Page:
November 19, 2023
November 19, 2023
They say good things come in small packages, and that’s definitely true if you’ve got one of the rare micro machines from the 90s in your attic! Created by San Franciso toy company Galoob (now part of Hasbro), Micro Machines were miniature vehicle playsets aimed at boys, similar to what Polly Pocket toys were for girls. Galoob’s flagship toy was also well-known for licensed playsets featuring vehicles from franchises like Star Trek, Star Wars, and Transformers. 20+ years later, vintage 90s Micro Machines are now a collector’s item, with some pristine-condition playsets worth thousands of dollars to the right buyer. But which sets are selling for the big bucks? Get ready to shrink down and strap in for the ultimate rare Micro Machines value guide.
There’s something about fine European cars that motorheads can’t resist, even on the micro-scale. Galoob seemed to know this fact when it released this exclusive European Double Pack in 1990. The set features the Micro Machines “Eurocar Collection” with eight cars representing different countries, from the Union Jack emblazoned Aston Martin to the sleek and shiny Porche 130.
Only five sets are known to exist, which isn’t surprising considering how tempting it would be for a kid to tear this set open as soon as they got their hands on it. This is regarded as a ‘holy grail’ Micro Machines set. Recently, one sold on eBay for a whopping $3906!
If there’s one thing 90s toymakers had in common, it was the belief that making things shiny made them more collectible, and we’ve seen this in every brand from Pokémon to Crazy Bones. This belief extended to Micro Machines, and the 1992 Reflectors sets (originally called “Shiners”) have since become some of the most highly sought-after.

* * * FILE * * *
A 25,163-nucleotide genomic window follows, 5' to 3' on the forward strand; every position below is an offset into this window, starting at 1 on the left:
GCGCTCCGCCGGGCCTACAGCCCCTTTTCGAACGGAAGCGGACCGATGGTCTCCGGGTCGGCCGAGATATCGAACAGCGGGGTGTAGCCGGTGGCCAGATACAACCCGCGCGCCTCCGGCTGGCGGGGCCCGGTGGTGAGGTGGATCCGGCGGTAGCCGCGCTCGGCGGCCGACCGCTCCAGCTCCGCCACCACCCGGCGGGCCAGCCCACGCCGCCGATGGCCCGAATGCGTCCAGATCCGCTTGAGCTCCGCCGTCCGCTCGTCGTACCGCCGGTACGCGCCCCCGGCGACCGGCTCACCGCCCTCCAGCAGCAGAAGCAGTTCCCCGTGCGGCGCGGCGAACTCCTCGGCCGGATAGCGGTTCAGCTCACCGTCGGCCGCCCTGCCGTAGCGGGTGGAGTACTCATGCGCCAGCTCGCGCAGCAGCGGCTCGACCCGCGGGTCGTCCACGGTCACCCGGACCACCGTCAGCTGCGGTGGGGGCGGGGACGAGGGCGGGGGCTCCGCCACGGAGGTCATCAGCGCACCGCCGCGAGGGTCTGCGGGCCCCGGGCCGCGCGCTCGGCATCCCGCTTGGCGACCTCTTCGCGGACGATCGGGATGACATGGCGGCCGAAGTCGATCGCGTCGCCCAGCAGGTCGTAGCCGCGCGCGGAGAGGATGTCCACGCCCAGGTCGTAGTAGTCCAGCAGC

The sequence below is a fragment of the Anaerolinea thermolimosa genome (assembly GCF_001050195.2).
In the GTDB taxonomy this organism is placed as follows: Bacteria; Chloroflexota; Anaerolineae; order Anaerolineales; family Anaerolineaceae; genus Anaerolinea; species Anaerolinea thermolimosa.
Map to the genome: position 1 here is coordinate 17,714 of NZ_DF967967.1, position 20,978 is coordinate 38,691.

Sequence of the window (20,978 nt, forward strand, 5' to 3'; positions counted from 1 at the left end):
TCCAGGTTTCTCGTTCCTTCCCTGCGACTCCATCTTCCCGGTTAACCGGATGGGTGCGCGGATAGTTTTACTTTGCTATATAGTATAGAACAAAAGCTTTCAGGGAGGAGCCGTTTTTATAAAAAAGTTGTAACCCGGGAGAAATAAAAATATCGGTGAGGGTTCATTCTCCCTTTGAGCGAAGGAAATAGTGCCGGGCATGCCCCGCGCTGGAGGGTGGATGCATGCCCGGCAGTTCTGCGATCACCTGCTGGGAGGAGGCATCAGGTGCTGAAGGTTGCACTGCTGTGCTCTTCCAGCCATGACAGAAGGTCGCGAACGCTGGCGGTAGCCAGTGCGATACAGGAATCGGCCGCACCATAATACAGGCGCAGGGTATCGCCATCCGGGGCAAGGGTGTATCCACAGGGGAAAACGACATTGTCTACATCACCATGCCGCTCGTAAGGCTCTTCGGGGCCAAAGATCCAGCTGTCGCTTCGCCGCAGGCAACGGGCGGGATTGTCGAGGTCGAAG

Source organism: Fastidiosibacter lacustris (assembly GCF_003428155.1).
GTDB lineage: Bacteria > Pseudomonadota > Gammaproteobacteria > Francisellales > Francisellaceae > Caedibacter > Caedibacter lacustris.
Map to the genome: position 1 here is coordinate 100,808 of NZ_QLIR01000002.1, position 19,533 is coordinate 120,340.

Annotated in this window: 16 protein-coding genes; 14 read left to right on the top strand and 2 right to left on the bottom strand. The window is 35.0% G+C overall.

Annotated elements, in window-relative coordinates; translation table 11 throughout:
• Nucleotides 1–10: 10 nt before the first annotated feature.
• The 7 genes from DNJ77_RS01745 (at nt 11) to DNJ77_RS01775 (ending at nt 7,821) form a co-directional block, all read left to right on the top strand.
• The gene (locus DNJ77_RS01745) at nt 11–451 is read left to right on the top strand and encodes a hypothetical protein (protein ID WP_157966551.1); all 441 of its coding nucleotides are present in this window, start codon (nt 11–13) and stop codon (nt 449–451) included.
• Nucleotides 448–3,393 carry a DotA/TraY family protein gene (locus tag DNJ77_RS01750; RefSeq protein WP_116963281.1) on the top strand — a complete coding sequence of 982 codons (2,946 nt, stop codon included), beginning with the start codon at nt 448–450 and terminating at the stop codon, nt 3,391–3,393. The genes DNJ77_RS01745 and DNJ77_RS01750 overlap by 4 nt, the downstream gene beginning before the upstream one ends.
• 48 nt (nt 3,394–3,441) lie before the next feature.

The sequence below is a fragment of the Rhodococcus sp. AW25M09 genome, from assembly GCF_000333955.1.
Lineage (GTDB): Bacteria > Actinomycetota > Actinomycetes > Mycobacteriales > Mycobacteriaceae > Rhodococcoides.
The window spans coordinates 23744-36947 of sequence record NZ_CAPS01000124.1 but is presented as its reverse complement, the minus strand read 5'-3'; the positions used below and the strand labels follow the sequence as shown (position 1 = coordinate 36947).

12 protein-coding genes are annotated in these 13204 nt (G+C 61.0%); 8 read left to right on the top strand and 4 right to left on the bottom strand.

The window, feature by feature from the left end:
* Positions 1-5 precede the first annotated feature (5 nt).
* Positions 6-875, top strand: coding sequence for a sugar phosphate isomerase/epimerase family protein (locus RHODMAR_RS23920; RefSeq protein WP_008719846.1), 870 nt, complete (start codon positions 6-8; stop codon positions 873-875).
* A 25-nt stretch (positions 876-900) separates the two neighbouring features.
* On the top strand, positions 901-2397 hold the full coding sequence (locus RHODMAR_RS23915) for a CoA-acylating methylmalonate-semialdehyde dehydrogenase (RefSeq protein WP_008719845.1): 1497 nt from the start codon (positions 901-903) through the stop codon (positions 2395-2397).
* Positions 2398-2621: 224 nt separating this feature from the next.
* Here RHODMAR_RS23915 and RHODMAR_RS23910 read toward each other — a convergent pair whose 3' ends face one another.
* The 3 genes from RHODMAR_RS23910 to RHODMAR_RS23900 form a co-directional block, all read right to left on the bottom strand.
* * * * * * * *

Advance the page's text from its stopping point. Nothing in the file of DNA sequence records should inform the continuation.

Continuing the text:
All Micro Machines collectors agree that Reflectors #3 is the rarest, with only two sealed sets known to exist. One of these two super rare Mico Machines sets sold for nearly $2000 in July 2021!
Emergency vehicles have always been a staple for Micro Machines. After all, kids love to pretend they’re saving the day chasing down bad guys in a police car or racing to a burning building in a firetruck. Kids get every emergency vehicle they could dream of with this 1992 set, including a police car, ambulance, firetruck, SWAT van, and tow truck. Oh, and there’s even a bonus dump truck (for garbage emergencies?)
With only two sealed sets known to exist, Emergency Collection #8 ranks as one of the rarest and most valuable Micro Machines sets. As of writing, one has recently sold on eBay for $1225!
In the early 1990s, Galoob released “Deluxe” sets that featured vehicles with opening doors, hoods, and trunks. This added level of interactivity allowed Galoob to charge a bit more without having to engineer a vastly more intricate product.
The original 1990 Deluxe Collection was notoriously difficult for collectors to complete for many years. That was until cases of sealed sets were uncovered in Paraguay. Unfortunately, many of these were sold for cheap and opened before they could be appraised. Of all these sets, number nine (IX) is considered the rarest, and in August 2022, one sold for an impressive $911.
The extra-terrestrials have landed! Luckily, it looks like they’re too small to pose much of a threat to humanity.
This extra-special set features everything a kid could want to imagine what really went down in New Mexico in 1947. You get a scientist and their disguised “Roswell Public Works” alien-hunting van, a classic green, opal-eyed alien with a finned flying saucer, and a flatbed truck to haul it away to Area 51 (for public safety, of course.)
Being a quirky departure from the standard Micro Machine sets of sports cars and emergency vehicles, it’s easy to see why Secret at Rosewell is so valued by collectors. As of writing, the highest individual sale for this set was $599 in September 2021, although a set of three did sell for $825 in November 2022.